A correctional counselor represented by AFGE was unsuccessful in persuading an arbitrator and now the appeals court that the Civil Service Reform Act required the Bureau of Prisons to determine that there was reasonable cause to believe Perez had committed a crime before it could indefinitely suspend him. (Perez v. Department of Justice, C.A.F.C. No. 06-3144, 3/16/07) As the court summed up, “The arbitrator correctly rejected this contention, and we therefore affirm.” (Opinion p. 1) The facts are as reported in the court’s opinion.
Following a prison inmate’s charge that Perez had helped smuggle drugs into the prison in return for money, the Bureau sent Perez a notice of proposed indefinite suspension, which indicated it could occur no sooner than 30 days from his receipt of the notice. Good to its word, the agency issued a decision 31 days later that suspended him indefinitely. (p. 2)
Perez opted to challenge the suspension through the grievance procedure under the AFGE agreement with the agency. This ultimately led to a hearing before an arbitrator. Perez contended that the law required that to indefinitely suspend him, the agency be required to determine that there was reasonable cause to believe that Perez has committed a crime. Not so, ruled the arbitrator in denying Perez’s grievance. (Federal Mediation and Conciliation Service Case No. 05-58351, 11-15 (Dec. 9, 2005))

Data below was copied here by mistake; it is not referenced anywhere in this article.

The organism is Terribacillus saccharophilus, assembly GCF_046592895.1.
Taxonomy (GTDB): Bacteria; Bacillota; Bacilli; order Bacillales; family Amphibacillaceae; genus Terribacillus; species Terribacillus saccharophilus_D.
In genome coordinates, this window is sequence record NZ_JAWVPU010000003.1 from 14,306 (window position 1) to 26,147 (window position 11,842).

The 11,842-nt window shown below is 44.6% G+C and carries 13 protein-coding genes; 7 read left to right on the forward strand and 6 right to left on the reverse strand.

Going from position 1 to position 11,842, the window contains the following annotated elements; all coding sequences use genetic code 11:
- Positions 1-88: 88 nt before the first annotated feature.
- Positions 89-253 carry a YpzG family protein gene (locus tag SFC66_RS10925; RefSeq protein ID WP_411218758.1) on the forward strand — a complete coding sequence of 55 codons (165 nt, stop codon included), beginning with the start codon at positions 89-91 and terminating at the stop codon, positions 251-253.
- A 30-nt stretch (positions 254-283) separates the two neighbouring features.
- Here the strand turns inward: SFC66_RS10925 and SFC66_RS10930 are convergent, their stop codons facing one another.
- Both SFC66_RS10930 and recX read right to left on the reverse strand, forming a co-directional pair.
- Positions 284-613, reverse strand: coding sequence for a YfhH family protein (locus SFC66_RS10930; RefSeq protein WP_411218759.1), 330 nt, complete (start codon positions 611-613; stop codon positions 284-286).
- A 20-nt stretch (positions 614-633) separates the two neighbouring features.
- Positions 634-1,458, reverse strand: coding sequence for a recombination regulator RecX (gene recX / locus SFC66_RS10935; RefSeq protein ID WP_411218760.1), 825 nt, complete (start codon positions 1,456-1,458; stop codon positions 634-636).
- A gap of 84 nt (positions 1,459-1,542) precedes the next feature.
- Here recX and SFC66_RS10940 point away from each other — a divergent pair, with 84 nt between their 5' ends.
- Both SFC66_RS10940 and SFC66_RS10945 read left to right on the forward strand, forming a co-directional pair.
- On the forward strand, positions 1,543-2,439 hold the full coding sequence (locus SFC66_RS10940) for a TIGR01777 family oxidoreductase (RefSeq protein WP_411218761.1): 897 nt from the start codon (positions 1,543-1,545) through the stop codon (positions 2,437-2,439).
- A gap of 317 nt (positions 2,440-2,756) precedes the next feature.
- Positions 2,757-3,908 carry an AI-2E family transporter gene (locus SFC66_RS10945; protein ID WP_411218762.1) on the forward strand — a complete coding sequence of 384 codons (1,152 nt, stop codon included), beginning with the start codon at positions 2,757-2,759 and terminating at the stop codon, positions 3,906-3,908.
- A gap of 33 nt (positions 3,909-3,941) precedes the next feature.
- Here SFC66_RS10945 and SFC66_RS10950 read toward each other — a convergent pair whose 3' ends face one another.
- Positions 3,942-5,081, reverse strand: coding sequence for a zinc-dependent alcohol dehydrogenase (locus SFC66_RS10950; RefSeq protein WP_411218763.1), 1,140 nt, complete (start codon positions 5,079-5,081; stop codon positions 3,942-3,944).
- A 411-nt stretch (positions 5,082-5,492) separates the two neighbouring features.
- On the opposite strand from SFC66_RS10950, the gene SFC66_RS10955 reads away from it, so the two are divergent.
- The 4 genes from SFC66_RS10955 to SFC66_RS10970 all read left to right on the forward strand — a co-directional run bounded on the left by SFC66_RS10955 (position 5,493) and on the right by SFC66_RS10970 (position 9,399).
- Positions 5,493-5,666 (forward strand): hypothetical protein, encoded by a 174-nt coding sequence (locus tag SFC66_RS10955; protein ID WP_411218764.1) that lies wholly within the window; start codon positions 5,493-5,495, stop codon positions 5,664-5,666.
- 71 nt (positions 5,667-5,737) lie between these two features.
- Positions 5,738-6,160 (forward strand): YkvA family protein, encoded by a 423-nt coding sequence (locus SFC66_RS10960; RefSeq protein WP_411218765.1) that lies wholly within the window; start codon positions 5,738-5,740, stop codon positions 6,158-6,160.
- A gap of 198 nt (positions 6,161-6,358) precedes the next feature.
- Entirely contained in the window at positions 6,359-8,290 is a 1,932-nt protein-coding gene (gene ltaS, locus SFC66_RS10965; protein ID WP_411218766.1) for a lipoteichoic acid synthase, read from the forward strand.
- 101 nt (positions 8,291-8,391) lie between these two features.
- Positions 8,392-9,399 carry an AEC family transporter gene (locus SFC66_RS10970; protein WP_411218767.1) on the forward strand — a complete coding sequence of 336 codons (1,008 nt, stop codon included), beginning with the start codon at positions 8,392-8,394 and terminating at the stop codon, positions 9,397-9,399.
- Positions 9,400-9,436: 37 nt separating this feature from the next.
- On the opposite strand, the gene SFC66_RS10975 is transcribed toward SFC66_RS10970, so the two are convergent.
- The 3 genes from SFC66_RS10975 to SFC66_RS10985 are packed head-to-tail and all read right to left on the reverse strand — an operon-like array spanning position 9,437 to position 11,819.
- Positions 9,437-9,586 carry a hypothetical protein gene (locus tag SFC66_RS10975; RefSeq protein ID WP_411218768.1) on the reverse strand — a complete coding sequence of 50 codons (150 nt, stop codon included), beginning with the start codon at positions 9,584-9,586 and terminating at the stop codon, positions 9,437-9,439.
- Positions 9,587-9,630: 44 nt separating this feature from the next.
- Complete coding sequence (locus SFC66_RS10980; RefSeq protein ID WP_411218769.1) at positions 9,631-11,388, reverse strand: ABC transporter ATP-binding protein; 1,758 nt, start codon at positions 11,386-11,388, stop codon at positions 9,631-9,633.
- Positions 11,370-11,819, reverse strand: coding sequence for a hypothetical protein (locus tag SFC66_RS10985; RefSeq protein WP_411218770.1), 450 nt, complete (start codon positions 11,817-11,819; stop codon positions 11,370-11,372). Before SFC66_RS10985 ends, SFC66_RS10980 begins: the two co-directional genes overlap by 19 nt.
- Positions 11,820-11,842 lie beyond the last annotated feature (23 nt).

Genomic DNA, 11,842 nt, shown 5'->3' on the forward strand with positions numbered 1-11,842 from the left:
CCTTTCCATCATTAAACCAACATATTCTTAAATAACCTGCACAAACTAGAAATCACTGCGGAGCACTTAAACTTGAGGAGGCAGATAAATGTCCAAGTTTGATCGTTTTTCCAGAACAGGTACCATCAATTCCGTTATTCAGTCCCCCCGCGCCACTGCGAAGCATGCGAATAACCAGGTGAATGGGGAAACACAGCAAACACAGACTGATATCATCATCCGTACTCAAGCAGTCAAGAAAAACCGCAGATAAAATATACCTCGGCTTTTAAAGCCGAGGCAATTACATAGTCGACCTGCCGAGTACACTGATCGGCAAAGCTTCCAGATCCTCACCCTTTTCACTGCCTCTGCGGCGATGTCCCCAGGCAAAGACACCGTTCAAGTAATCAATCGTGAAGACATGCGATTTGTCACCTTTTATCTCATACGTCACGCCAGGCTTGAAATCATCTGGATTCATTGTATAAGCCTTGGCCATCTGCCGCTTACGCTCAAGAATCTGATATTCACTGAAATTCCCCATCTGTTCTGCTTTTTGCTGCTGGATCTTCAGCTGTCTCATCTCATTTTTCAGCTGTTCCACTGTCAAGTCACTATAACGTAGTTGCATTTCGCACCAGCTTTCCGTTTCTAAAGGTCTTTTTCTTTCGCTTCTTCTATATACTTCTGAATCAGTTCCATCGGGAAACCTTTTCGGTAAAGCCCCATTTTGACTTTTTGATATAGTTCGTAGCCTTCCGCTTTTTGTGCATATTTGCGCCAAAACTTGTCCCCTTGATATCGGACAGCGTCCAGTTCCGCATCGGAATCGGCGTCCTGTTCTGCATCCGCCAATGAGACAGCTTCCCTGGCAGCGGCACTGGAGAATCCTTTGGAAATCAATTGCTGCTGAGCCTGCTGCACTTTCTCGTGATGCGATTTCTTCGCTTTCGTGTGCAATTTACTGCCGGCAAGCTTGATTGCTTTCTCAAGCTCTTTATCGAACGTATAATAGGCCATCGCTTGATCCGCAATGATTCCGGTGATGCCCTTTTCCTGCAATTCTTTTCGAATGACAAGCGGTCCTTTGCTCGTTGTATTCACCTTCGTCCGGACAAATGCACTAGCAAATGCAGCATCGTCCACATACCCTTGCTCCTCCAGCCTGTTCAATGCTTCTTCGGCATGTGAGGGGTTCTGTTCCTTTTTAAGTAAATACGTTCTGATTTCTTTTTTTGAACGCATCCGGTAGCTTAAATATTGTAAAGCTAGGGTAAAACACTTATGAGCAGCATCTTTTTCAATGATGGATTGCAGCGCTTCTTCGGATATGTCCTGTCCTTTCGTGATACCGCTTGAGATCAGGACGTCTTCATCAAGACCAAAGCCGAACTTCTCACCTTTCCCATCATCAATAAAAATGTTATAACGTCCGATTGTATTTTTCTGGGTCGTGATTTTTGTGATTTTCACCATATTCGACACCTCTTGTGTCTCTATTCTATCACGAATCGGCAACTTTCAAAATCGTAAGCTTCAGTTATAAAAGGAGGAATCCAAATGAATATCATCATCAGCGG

The Federal Circuit has now ruled in agreement with the arbitrator and rebuffed the attempt at a more expansive reading of the employee rights set forth in the Civil Service Reform Act.
Here is the language of the Reform Act spelling out one of an employee’s rights when faced with an adverse action that AFGE argued in support of its position:
“…[a]n employee against whom an action is proposed is entitled to …(1) at least 30 days’ advance written notice, unless there is reasonable cause to believe the employee has committed a crime for which a sentence of imprisonment may be imposed, stating the specific reasons for the proposed action.” (5 U.S.C. § 7513(b)(1))
This is the so-called emergency “crime” provision. It sets out an expedited process that requires at least 7 days notice to the employee. In Perez’s case, he was given the full 30 days notice required under normal adverse action procedures.
Perez and the union do not dispute that his suspension met the test of promoting the efficiency of the service. Instead, they argue that the arbitrator erred in his ruling that when a 30-day notice is given, then the agency is not required to have reasonable cause to believe a crime has been committed by the employee before it can suspend him indefinitely. The appeals court rules in its 2-1 decision, “Perez’s contention finds no support in, and is inconsistent with, the structure and language of § 7513. (p. 3)